It was a busy day at the graveyard. Abnormally busy. Raking leaves from my parents’ gravesite I noticed a number of people walking by. It took me a while to figure out that a burial service was taking place close by, a fact I finally deduced not by the attire of the passers-by—which was more suited to a trip to the mailbox than to mourning—but from the sheer number of persons. As the service commenced I stopped raking in respect and stood quietly as witness.
That’s when it happened.
A cell phone rang, and I watched in stunned disbelief as one of the mourners (and I use that term loosely) took the call. In an audible voice he engaged in a five minute conversation, graveside. I still have a bruise on my jaw where it dropped and hit the ground.
Now, is this normal? I’m sad to say, yes. But acceptable? Understandable? Not in my book. Full disclosure: I was raised by old-school parents born in the 1920s who taught us manners and to think of others before acting. But my dismay about this incident goes beyond personal affront and propriety; the loss of decorum and respect for others concerns me because it is an indicator of nothing less than the disintegration of society.
Civility is the glue that holds us all together. It re-minds us, which is to say, it puts us back in our right minds, into a proper perspective, lifting our besotted gaze above the screens on our iPhones and directing our consciousness to others and to the world around us. Defined as politeness, respect, consideration and good manners, civility serves to soften the rough edges of life with grace and thoughtfulness.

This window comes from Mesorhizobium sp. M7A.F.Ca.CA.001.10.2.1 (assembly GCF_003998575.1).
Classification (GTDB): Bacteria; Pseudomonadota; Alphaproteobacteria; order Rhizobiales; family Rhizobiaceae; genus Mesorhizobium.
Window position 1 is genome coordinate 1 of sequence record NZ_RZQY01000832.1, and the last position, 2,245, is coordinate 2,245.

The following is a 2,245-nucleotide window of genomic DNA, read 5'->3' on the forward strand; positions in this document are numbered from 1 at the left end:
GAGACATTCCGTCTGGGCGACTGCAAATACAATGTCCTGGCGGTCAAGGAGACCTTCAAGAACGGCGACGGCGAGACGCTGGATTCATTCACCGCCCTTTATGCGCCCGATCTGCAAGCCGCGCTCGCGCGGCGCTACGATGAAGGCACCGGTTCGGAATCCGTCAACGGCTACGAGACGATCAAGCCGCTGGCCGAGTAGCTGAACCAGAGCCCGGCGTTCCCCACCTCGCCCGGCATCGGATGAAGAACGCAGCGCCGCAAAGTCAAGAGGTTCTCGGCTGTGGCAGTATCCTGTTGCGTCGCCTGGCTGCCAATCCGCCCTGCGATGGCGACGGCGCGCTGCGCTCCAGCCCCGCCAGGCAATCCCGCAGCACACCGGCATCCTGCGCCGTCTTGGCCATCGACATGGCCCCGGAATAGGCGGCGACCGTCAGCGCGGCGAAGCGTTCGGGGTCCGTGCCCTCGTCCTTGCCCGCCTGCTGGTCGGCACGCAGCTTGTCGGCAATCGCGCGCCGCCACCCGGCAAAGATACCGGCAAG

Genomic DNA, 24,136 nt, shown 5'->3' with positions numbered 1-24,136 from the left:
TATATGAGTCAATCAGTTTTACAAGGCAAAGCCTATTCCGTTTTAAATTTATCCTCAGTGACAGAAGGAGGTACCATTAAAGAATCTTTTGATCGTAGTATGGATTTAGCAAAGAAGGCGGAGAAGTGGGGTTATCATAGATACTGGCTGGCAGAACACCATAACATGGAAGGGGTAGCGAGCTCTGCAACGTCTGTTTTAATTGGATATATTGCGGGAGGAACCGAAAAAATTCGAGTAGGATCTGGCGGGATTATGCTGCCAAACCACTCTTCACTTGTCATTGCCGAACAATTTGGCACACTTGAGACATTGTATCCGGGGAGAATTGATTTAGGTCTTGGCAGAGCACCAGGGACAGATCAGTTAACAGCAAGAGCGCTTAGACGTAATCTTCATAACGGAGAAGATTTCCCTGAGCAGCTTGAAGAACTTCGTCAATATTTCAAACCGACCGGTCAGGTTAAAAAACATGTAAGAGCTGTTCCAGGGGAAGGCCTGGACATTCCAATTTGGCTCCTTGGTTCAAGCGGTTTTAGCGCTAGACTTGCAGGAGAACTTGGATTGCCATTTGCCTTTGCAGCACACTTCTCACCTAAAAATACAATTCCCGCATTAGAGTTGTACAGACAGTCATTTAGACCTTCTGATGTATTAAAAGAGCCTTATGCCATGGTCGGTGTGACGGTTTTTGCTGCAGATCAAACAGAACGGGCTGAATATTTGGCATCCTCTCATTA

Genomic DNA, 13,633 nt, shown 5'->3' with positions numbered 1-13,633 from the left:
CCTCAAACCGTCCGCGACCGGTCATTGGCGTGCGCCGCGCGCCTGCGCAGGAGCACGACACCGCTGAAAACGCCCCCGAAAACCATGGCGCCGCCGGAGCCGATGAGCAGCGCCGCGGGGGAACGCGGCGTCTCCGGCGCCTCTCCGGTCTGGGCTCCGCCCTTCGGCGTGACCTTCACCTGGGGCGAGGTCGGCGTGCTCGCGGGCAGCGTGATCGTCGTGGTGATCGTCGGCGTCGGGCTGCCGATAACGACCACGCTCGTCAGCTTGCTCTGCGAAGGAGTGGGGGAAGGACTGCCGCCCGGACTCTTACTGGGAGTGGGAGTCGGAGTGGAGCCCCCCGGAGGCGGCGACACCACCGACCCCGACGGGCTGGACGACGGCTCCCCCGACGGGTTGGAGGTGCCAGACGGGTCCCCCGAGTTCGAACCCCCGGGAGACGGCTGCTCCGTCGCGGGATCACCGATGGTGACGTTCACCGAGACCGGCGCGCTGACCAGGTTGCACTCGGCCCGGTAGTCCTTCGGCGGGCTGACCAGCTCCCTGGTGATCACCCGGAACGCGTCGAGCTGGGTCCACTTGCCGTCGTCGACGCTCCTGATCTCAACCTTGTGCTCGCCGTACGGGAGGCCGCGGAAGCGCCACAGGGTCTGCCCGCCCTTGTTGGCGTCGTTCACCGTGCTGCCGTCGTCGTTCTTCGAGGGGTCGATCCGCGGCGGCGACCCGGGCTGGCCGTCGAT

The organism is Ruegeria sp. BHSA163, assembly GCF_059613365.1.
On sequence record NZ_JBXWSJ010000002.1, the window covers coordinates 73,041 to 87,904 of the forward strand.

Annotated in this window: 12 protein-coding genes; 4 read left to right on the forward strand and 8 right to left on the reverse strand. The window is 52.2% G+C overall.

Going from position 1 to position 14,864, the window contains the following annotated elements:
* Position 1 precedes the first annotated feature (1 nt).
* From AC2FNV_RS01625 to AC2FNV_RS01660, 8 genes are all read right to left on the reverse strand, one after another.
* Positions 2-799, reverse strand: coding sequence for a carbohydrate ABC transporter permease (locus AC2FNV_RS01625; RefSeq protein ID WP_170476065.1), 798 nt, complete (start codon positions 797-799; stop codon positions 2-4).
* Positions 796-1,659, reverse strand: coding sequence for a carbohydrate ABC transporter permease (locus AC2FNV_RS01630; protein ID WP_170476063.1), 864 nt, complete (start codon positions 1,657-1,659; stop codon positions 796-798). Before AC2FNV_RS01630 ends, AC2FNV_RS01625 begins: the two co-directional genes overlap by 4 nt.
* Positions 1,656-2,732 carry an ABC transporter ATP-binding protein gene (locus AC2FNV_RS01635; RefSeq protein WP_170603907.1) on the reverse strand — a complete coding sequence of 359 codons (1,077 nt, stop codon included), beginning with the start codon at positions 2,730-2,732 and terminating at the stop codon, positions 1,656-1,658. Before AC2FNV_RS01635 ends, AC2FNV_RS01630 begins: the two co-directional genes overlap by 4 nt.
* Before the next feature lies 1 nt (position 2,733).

Civility suffers in a fast-moving, perpetually preoccupied and self-centered society. In fact, civility cannot exist alongside narcissism: the two are mutually exclusive. And ours is a painfully, often obscenely narcissistic culture. And unfortunately, self-centeredness and rudeness has a viral-like effect, particularly in an already fragmented society.
There is another, related element at play here, and that is the importance of ritual. Where civility reminds us of others, ritual reminds us of the ineffable. Ritual is the bridge between what is seen and what is not seen. It provides a framework that orients us in times of great transition: funerals, weddings, coming-of-age and graduations are all times when a person is leaving one epoch of life for another; ritual is what guides us through that process while simultaneously re-minding us of the profundity and sacredness of these passages.
Without ritual the extraordinary transformations of life become ordinary and unremarkable; so unremarkable that one can have a little chat about the price of broccoli in the middle of a funeral. Temporarily blinded both to those around us and to life’s ineffable nature, these threshold experiences lose their significance and potency; the soul starves for lack of meaningful connection and life loses its depth and meaning. Without civility and ritual, nothing is sacred, and when nothing is sacred anomie ensues: we become disconnected, self-absorbed, lonely and lost. And the more split off we become, the less anything matters. It’s a vicious circle.
Where civility reminds us of our proper relationship to others, ritual reminds us of our proper relationship to the cosmos. They are the bookends that bind us to our dual nature of humanity and divinity, reminding us that we are not an isolated center of an inanimate universe, but a bright light in its soulful vastness.